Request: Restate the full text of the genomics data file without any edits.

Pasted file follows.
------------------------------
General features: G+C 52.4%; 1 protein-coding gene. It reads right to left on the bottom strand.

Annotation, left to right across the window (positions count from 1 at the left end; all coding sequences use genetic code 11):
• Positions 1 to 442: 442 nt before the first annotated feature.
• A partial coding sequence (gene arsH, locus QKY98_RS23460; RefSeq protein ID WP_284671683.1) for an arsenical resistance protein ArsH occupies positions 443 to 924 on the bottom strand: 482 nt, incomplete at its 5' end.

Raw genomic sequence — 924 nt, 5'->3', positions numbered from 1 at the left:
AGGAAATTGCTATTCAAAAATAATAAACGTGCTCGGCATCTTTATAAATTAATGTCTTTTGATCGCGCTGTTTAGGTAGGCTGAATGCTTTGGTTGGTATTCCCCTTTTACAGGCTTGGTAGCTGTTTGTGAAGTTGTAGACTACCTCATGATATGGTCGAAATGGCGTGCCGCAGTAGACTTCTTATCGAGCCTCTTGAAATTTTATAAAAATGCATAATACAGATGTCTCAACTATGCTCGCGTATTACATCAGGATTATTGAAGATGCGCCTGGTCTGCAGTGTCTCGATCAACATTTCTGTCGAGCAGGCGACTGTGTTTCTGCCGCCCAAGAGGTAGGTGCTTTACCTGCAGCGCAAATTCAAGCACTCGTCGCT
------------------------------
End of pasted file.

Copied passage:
General features: G+C 52.4%; 1 protein-coding gene. It reads right to left on the bottom strand.

Annotation, left to right across the window (positions count from 1 at the left end; all coding sequences use genetic code 11):
• Positions 1 to 442: 442 nt before the first annotated feature.
• A partial coding sequence (gene arsH, locus QKY98_RS23460; RefSeq protein ID WP_284671683.1) for an arsenical resistance protein ArsH occupies positions 443 to 924 on the bottom strand: 482 nt, incomplete at its 5' end.

Raw genomic sequence — 924 nt, 5'->3', positions numbered from 1 at the left:
AGGAAATTGCTATTCAAAAATAATAAACGTGCTCGGCATCTTTATAAATTAATGTCTTTTGATCGCGCTGTTTAGGTAGGCTGAATGCTTTGGTTGGTATTCCCCTTTTACAGGCTTGGTAGCTGTTTGTGAAGTTGTAGACTACCTCATGATATGGTCGAAATGGCGTGCCGCAGTAGACTTCTTATCGAGCCTCTTGAAATTTTATAAAAATGCATAATACAGATGTCTCAACTATGCTCGCGTATTACATCAGGATTATTGAAGATGCGCCTGGTCTGCAGTGTCTCGATCAACATTTCTGTCGAGCAGGCGACTGTGTTTCTGCCGCCCAAGAGGTAGGTGCTTTACCTGCAGCGCAAATTCAAGCACTCGTCGCT